State Animal is the Bison.

Famous Oklahomans: Mickey Mantle, Johnny Bench, Vince Gill, Woody Guthrie, Patti Page, Reba McEntire, James Garner, Van Heflin, Tony Randall, L. Gordan Cooper, Owen Garriott, Thomas Stafford, Paul Harvey, Shannon Miller, Will Rogers, Dan Rowan and Jim Thorpe.

Oklahoma has produced more astronauts than any other state.

The Aerosol Can was invented in Bartlesville.

In Gurhrie nearly 20,000 lighters and “fire starters” are displayed at the National Lighter Museum. The nation’s only museum devoted to the collection of lighters. Random but could be cool to see.

Oklahoma’s four mountain ranges include the Ouachitas, Arbuckles, Wichitas and the Kiamichis.

Oklahoma is bordered by six states: Texas to the south and west, Arkansas and Missouri to the east, Kansas to the north and Colorado and New Mexico at the tip of the northwestern Oklahoma panhandle.

Oklahoma’s state wildflower, the Indian Blanket is red with yellow tips. It symbolizes the state’s scenic beauty as well as its Indian heritage. The wildflower blooms in June and July.

On April 22, 1889, the first day homesteading was permitted, 50,000 people swarmed into the area. Those who tried to beat the noon starting gun were called Sooners. Hence the state’s nickname.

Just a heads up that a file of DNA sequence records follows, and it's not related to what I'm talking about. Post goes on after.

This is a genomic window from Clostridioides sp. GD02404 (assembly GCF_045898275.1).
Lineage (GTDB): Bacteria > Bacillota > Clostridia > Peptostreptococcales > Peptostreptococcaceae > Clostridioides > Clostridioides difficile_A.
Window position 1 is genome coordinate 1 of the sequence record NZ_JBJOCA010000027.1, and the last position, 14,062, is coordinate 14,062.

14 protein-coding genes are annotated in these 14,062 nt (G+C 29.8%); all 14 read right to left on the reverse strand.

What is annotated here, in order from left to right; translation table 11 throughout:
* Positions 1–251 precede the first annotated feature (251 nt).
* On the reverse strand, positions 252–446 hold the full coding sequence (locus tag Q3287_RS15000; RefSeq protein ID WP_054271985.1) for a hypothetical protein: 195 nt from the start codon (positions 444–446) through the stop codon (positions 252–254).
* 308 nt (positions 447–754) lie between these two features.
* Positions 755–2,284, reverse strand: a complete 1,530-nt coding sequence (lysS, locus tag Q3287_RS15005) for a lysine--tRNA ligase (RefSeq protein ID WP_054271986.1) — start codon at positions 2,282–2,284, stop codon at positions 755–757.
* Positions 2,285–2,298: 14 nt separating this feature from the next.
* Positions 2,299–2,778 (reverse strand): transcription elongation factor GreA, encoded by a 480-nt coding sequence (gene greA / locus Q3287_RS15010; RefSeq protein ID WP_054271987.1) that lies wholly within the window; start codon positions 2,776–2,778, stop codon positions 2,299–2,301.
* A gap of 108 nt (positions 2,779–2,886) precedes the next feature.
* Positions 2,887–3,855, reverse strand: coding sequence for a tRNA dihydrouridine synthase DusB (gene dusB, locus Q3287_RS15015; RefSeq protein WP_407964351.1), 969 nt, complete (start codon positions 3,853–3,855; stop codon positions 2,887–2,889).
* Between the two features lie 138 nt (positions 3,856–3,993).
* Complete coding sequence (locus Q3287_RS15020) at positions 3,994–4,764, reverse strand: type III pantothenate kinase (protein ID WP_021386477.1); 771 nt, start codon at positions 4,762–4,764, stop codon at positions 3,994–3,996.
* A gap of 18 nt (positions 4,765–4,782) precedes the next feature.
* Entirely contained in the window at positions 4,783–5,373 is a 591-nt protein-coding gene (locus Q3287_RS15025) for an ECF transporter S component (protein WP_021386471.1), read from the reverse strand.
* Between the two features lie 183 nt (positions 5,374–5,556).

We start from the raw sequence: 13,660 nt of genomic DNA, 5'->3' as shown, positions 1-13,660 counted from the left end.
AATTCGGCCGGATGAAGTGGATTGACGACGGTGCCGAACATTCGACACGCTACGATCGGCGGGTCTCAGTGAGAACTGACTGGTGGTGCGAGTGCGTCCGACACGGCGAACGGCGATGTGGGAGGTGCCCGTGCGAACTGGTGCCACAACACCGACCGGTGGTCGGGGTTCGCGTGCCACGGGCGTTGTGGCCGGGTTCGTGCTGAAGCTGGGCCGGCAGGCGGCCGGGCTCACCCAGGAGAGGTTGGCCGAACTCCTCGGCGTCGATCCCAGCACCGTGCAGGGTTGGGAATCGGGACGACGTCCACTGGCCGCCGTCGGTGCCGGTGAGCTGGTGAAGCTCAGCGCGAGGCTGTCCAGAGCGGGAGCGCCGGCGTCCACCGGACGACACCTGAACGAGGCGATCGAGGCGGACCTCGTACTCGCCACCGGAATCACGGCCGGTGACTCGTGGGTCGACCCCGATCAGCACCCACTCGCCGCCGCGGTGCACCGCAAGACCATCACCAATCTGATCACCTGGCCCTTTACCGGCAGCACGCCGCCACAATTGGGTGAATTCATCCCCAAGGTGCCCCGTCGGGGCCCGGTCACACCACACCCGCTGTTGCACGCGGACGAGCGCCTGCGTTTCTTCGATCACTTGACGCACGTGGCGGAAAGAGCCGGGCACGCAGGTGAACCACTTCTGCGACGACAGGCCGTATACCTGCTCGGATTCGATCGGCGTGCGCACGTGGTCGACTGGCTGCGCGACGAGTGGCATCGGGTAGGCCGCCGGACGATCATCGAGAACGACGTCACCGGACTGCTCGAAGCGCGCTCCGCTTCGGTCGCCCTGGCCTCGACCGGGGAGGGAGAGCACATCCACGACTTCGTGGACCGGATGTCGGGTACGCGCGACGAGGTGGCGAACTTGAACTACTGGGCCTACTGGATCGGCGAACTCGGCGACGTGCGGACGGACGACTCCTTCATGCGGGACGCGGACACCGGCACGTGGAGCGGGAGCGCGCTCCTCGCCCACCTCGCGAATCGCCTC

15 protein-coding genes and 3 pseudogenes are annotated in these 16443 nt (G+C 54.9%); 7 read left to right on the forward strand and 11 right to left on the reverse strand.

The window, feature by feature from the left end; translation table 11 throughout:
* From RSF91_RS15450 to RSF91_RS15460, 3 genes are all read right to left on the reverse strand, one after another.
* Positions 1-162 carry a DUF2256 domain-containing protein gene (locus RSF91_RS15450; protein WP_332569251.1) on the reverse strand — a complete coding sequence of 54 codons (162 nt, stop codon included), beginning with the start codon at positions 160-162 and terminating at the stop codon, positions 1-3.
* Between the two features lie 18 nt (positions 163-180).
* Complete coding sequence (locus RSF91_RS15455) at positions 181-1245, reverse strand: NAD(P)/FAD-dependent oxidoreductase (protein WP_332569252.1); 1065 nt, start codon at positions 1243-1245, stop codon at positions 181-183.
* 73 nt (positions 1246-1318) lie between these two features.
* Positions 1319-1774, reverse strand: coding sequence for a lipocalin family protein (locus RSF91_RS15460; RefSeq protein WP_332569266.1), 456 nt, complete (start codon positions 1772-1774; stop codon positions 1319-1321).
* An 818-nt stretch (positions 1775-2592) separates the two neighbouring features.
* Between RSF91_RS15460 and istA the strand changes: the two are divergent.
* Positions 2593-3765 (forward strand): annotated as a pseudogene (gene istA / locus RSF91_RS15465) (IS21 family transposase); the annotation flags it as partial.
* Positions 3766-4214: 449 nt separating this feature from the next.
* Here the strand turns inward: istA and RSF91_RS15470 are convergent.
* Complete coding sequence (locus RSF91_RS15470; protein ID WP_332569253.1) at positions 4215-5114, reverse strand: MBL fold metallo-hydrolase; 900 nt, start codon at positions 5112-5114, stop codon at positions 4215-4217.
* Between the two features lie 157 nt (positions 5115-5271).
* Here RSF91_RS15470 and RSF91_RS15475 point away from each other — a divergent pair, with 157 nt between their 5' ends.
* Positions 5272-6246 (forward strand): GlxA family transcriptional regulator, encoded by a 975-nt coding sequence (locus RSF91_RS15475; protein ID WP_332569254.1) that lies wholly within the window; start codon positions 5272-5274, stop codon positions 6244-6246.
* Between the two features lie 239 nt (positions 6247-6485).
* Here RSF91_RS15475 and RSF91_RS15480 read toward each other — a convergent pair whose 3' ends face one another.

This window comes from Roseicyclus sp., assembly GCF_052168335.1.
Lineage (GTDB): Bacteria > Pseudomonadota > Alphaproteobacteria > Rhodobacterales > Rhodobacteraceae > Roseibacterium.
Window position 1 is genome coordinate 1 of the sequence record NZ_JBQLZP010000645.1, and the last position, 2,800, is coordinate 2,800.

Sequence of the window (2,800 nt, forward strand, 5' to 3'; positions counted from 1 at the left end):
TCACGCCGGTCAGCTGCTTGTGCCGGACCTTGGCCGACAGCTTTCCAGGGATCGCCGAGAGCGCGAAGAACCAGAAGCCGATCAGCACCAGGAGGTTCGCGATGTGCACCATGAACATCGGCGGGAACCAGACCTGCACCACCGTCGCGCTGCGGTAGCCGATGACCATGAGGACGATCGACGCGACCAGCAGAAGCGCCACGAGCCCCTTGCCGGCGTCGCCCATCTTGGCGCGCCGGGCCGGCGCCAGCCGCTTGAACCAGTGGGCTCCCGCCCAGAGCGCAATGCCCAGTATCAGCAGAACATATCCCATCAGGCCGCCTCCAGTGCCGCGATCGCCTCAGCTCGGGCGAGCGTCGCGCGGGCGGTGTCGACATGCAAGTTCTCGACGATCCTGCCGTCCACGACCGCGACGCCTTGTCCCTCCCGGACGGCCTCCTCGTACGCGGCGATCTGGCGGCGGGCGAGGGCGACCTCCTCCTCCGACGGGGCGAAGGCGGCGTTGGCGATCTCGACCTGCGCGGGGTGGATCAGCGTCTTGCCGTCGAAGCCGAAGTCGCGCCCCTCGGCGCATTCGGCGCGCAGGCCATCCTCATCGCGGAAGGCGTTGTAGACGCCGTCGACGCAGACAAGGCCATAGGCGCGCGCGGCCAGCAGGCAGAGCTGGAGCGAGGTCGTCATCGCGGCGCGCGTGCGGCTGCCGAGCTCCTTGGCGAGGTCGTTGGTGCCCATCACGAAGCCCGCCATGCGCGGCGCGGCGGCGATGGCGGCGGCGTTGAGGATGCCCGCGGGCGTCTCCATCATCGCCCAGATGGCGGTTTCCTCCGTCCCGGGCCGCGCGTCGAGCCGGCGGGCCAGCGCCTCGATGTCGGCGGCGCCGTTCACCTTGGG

Oklahoma has the largest Native American population of any state in the U.S. Many of the 250,000 American Indians living in Oklahoma are descended from the 67 tribes who inhabited the Indian Territory. Oklahoma is tribal headquarters for 39 tribes.

Oklahoma City National Memorial honours the victims, survivors, rescuers, and all who were changed forever on the site of the bombing in Oklahoma City April 19, 1995. Which if you get a chance to go to is pretty powerful and beautiful.

I bet you have learnt a few new things about Oklahoma now that you never knew!

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Oklahoma and I have a soft spot for each other. I’m still trying to understand it but I do very much love it. It’s calming, easy and relaxed but still a city.  It also helps that I have a few smiling faces there that make me want to go back more than once! Let’s be honest, I probably would have headed to Oklahoma if I didn’t know someone. It’s no New York City, but it’s just as charming in its own way. I only really had a small introduction to the Southern Charmed City. I can’t wait to have another trip, see those smiling faces and explore it more, see what really makes it tick!

To get a look at what my whirlwind week in Okie was like… check out my video…

One thing I highly recommend is Witchita Mountains Wildlife Refuge and Visitor’s centre.
The views are magical and the open range is stunning.